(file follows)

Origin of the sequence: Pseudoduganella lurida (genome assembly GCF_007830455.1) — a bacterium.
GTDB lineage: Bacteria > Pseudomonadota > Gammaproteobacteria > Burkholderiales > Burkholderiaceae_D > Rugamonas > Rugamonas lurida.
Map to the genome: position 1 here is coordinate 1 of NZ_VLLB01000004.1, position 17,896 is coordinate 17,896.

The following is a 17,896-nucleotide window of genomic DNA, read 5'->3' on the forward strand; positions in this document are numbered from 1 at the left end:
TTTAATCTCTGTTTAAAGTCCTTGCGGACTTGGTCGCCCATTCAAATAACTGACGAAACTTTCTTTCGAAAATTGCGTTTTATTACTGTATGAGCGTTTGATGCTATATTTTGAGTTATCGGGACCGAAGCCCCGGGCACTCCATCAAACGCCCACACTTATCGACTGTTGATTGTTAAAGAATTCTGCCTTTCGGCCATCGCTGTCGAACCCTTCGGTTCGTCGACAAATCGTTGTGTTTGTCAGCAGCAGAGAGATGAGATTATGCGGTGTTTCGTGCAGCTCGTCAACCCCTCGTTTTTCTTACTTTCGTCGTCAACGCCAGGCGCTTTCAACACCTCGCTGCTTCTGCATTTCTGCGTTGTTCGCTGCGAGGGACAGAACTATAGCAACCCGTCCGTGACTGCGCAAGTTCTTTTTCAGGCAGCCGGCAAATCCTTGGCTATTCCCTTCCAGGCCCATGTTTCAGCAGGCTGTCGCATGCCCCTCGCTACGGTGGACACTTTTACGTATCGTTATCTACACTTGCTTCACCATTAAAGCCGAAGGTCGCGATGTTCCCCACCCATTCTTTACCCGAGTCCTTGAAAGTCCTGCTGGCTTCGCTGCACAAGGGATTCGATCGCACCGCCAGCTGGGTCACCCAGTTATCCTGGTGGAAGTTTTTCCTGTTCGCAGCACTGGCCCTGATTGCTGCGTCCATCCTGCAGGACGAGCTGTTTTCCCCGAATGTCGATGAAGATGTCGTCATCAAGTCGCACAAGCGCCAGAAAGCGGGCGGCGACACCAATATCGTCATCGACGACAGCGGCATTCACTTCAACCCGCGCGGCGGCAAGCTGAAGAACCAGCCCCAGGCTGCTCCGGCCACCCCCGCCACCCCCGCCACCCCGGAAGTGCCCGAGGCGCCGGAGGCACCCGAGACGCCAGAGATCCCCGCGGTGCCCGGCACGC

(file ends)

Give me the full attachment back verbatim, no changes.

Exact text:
Origin of the sequence: Pseudoduganella lurida (genome assembly GCF_007830455.1) — a bacterium.
GTDB lineage: Bacteria > Pseudomonadota > Gammaproteobacteria > Burkholderiales > Burkholderiaceae_D > Rugamonas > Rugamonas lurida.
Map to the genome: position 1 here is coordinate 1 of NZ_VLLB01000004.1, position 17,896 is coordinate 17,896.

The following is a 17,896-nucleotide window of genomic DNA, read 5'->3' on the forward strand; positions in this document are numbered from 1 at the left end:
TTTAATCTCTGTTTAAAGTCCTTGCGGACTTGGTCGCCCATTCAAATAACTGACGAAACTTTCTTTCGAAAATTGCGTTTTATTACTGTATGAGCGTTTGATGCTATATTTTGAGTTATCGGGACCGAAGCCCCGGGCACTCCATCAAACGCCCACACTTATCGACTGTTGATTGTTAAAGAATTCTGCCTTTCGGCCATCGCTGTCGAACCCTTCGGTTCGTCGACAAATCGTTGTGTTTGTCAGCAGCAGAGAGATGAGATTATGCGGTGTTTCGTGCAGCTCGTCAACCCCTCGTTTTTCTTACTTTCGTCGTCAACGCCAGGCGCTTTCAACACCTCGCTGCTTCTGCATTTCTGCGTTGTTCGCTGCGAGGGACAGAACTATAGCAACCCGTCCGTGACTGCGCAAGTTCTTTTTCAGGCAGCCGGCAAATCCTTGGCTATTCCCTTCCAGGCCCATGTTTCAGCAGGCTGTCGCATGCCCCTCGCTACGGTGGACACTTTTACGTATCGTTATCTACACTTGCTTCACCATTAAAGCCGAAGGTCGCGATGTTCCCCACCCATTCTTTACCCGAGTCCTTGAAAGTCCTGCTGGCTTCGCTGCACAAGGGATTCGATCGCACCGCCAGCTGGGTCACCCAGTTATCCTGGTGGAAGTTTTTCCTGTTCGCAGCACTGGCCCTGATTGCTGCGTCCATCCTGCAGGACGAGCTGTTTTCCCCGAATGTCGATGAAGATGTCGTCATCAAGTCGCACAAGCGCCAGAAAGCGGGCGGCGACACCAATATCGTCATCGACGACAGCGGCATTCACTTCAACCCGCGCGGCGGCAAGCTGAAGAACCAGCCCCAGGCTGCTCCGGCCACCCCCGCCACCCCCGCCACCCCGGAAGTGCCCGAGGCGCCGGAGGCACCCGAGACGCCAGAGATCCCCGCGGTGCCCGGCACGC